A solo album from David Gilmour should be the perfect add on to anyone's album collection right? Well, judging by many of the songs on this self titled album the answer to that question may be a resounding hell no!. Dissapointing i know, especially considering Gilmour's incredible contributions to Pink Floyd: it was his visceral guitar tone and blistering riffs, not to mention his highly orgasmic solos that brought commercial interest to the bands eclectic sound. Unfortunately on David Gilmour most of the songs suffer from an utter lack of melody, "Theres no way out of Here" has a plethora of riffs but no personality, the same goes from "Cry from the Street", "So far away", and "No Way". Stick to the instrumentals, "Mihalis" brims with laser beams of pure tone and "Raise my Rent" is brooding and wonderful, another classic David Gilmour solo that that brims with urgency, intensity and an incredibly clear sense of the real building blocks of crafting a musical release.
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5.0 out of 5 stars Strong effort of good old-fashioned rock and roll., Jan. 29 2004
By 
Ilker Yucel "Kryptych" (Annapolis, MD United States) - See all my reviews
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This review is from: David Gilmour (Audio CD)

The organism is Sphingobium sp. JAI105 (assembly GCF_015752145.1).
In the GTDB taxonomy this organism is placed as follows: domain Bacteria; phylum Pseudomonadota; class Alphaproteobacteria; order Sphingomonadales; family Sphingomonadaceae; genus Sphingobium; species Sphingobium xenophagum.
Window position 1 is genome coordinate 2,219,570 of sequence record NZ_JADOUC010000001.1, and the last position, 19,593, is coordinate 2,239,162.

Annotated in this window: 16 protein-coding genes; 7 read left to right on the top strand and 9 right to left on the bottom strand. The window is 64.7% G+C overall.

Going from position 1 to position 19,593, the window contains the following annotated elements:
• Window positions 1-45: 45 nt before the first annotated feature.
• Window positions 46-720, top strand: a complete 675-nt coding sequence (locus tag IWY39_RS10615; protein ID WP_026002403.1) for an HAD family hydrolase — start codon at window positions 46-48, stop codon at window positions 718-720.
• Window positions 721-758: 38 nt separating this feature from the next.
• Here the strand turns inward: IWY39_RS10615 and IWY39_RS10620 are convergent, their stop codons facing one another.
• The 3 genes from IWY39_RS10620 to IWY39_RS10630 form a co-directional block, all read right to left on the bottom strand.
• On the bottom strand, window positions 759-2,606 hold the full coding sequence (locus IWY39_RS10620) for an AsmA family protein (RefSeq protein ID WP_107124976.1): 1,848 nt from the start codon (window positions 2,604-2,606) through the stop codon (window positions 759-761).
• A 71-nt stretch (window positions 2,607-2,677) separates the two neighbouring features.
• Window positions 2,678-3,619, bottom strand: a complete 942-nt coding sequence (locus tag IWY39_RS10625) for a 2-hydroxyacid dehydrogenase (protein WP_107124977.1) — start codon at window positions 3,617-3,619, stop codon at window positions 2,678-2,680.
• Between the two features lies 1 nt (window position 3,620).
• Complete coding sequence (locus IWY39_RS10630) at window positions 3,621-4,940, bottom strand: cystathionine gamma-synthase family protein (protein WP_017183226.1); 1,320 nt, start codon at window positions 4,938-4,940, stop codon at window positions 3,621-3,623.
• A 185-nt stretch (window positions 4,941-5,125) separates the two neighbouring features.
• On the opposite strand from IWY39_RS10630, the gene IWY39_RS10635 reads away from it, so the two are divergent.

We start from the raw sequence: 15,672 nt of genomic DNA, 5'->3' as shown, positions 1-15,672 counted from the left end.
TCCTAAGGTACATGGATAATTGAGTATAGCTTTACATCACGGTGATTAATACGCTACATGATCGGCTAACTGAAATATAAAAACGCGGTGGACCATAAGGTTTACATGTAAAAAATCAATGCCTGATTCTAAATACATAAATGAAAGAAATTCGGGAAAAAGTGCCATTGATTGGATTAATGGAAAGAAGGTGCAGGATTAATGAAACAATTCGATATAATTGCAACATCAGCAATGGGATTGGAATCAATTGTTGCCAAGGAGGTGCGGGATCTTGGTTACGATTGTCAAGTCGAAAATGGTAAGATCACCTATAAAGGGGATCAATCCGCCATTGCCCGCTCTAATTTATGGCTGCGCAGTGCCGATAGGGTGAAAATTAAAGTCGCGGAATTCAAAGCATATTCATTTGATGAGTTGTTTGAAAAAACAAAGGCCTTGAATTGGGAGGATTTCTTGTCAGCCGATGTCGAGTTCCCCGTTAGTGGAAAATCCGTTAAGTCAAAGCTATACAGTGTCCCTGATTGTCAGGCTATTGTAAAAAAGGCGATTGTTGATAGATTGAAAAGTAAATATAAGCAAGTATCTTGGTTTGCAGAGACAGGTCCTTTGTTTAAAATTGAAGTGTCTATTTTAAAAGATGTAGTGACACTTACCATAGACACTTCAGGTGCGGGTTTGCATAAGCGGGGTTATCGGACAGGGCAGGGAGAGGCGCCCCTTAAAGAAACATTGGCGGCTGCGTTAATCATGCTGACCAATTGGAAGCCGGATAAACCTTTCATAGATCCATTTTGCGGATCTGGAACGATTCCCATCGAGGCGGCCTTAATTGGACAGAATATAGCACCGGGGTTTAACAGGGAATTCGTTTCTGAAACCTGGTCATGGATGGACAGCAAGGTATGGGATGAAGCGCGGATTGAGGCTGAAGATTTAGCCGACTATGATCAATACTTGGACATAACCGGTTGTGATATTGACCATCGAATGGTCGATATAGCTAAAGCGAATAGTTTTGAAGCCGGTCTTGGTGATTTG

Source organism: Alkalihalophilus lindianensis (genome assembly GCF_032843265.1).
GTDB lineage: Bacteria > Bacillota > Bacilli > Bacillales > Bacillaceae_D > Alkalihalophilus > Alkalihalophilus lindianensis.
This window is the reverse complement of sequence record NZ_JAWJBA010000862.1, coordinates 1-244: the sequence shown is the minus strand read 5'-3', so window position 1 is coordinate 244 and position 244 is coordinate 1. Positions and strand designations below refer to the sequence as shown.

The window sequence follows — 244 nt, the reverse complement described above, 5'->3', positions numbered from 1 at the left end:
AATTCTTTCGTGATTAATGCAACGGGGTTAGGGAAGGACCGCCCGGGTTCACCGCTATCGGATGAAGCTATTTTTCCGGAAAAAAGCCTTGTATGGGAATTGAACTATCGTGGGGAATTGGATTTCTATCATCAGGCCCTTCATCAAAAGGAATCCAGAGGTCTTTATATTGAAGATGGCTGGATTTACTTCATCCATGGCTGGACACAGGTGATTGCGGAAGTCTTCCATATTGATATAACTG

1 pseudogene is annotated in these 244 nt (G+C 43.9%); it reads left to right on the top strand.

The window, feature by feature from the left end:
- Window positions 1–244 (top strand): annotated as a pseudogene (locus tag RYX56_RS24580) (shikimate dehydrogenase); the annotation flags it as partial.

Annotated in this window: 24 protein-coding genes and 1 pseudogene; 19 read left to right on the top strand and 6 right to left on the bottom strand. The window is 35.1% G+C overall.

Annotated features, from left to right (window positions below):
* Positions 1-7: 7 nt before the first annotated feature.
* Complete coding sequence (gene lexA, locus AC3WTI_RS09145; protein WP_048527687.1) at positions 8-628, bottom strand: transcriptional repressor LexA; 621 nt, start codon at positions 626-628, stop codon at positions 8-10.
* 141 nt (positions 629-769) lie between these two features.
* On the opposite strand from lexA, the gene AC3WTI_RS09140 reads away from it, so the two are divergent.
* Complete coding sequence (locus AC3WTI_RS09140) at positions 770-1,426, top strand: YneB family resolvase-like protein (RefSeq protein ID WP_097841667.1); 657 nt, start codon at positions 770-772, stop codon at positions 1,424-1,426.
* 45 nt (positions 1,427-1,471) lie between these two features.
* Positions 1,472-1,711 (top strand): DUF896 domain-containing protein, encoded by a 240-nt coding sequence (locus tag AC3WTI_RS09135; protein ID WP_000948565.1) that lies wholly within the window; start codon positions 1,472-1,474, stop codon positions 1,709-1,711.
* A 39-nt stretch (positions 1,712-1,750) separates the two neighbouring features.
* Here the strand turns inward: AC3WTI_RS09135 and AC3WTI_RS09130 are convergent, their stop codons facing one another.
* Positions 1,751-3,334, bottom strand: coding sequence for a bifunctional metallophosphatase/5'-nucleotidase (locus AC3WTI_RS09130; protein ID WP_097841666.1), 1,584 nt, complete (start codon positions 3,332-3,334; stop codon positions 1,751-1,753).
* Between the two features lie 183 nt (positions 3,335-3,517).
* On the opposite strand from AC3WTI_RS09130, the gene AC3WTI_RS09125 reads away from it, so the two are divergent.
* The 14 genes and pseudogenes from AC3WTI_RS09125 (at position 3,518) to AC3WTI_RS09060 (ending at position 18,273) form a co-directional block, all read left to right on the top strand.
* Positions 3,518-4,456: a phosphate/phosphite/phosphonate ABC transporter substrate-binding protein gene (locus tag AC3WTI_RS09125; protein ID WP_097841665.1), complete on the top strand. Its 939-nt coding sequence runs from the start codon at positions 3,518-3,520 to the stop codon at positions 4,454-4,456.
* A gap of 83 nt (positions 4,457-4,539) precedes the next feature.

David Gilmour is without a doubt one of the most underappreciated guitarists in the pantheon of rock guitar gods. From the standpoint of technique and skill, the man is unmatched, always playing very cleanly and with a tone that could rival Eric Clapton, but also playing with enough technical precision that he has complete control of his effects. He never lets his equipment rule him, but he always gets the most of out of it and still plays with as much soul as a classical blues player. So with his first album, he steps back from the overbloated song structures and neo-symphonic leanings of Pink Floyd (not that those things are bad, just it's good to get away from them sometimes) to create an album that is just some good old-fashioned rock and roll. There is a strong sense of Gilmour's blues and jazz influences here, as each song just resonates with that vibe of playing for fun and playing with heart. Some of the songs really evoke that old-school rock feeling, while others are just easy to sit back and relax to. "Mihalis" and "Raise My Rent" are slower, with some excellent solos and really strong melodies to just drift away, while "Cry From the Street," "Short and Sweet," and my personal favorite, "There's No Way Out of Here" are just straight rockers. "No Way" really gives the old-school blues feel a kick. The album is chock-full of Gilmour's signature sound, and he does really cut loose occasionally. The loud sliding solos on "It's Deafinitely" are just blistering...you could almost picture Gilmour's face tightening with intensity from the sound. All in all, it's a very good album from an amazing guitarist. Nothing really exceptional or special...just that damn good.